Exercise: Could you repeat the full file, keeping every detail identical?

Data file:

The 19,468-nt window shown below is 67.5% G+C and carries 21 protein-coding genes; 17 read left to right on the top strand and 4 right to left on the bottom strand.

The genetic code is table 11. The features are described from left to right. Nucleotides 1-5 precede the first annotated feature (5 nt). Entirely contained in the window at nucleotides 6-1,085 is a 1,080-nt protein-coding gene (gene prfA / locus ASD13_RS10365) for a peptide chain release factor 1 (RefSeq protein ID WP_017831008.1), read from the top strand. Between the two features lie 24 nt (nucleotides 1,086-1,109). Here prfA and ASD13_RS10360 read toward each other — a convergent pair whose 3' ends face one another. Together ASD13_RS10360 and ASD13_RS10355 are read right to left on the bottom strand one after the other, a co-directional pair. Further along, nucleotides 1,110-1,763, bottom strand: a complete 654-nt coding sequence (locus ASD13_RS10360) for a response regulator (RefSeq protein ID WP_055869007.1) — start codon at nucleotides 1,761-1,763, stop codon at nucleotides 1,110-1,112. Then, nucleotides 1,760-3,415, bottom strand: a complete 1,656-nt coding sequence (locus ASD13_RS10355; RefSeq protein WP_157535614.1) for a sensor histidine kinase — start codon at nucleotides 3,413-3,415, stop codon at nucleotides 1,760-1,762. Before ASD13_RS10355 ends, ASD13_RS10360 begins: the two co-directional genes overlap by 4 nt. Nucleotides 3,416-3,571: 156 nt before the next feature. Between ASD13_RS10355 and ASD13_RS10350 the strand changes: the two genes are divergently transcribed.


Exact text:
The 19,468-nt window shown below is 67.5% G+C and carries 21 protein-coding genes; 17 read left to right on the top strand and 4 right to left on the bottom strand.

The genetic code is table 11. The features are described from left to right. Nucleotides 1-5 precede the first annotated feature (5 nt). Entirely contained in the window at nucleotides 6-1,085 is a 1,080-nt protein-coding gene (gene prfA / locus ASD13_RS10365) for a peptide chain release factor 1 (RefSeq protein ID WP_017831008.1), read from the top strand. Between the two features lie 24 nt (nucleotides 1,086-1,109). Here prfA and ASD13_RS10360 read toward each other — a convergent pair whose 3' ends face one another. Together ASD13_RS10360 and ASD13_RS10355 are read right to left on the bottom strand one after the other, a co-directional pair. Further along, nucleotides 1,110-1,763, bottom strand: a complete 654-nt coding sequence (locus ASD13_RS10360) for a response regulator (RefSeq protein ID WP_055869007.1) — start codon at nucleotides 1,761-1,763, stop codon at nucleotides 1,110-1,112. Then, nucleotides 1,760-3,415, bottom strand: a complete 1,656-nt coding sequence (locus ASD13_RS10355; RefSeq protein WP_157535614.1) for a sensor histidine kinase — start codon at nucleotides 3,413-3,415, stop codon at nucleotides 1,760-1,762. Before ASD13_RS10355 ends, ASD13_RS10360 begins: the two co-directional genes overlap by 4 nt. Nucleotides 3,416-3,571: 156 nt before the next feature. Between ASD13_RS10355 and ASD13_RS10350 the strand changes: the two genes are divergently transcribed.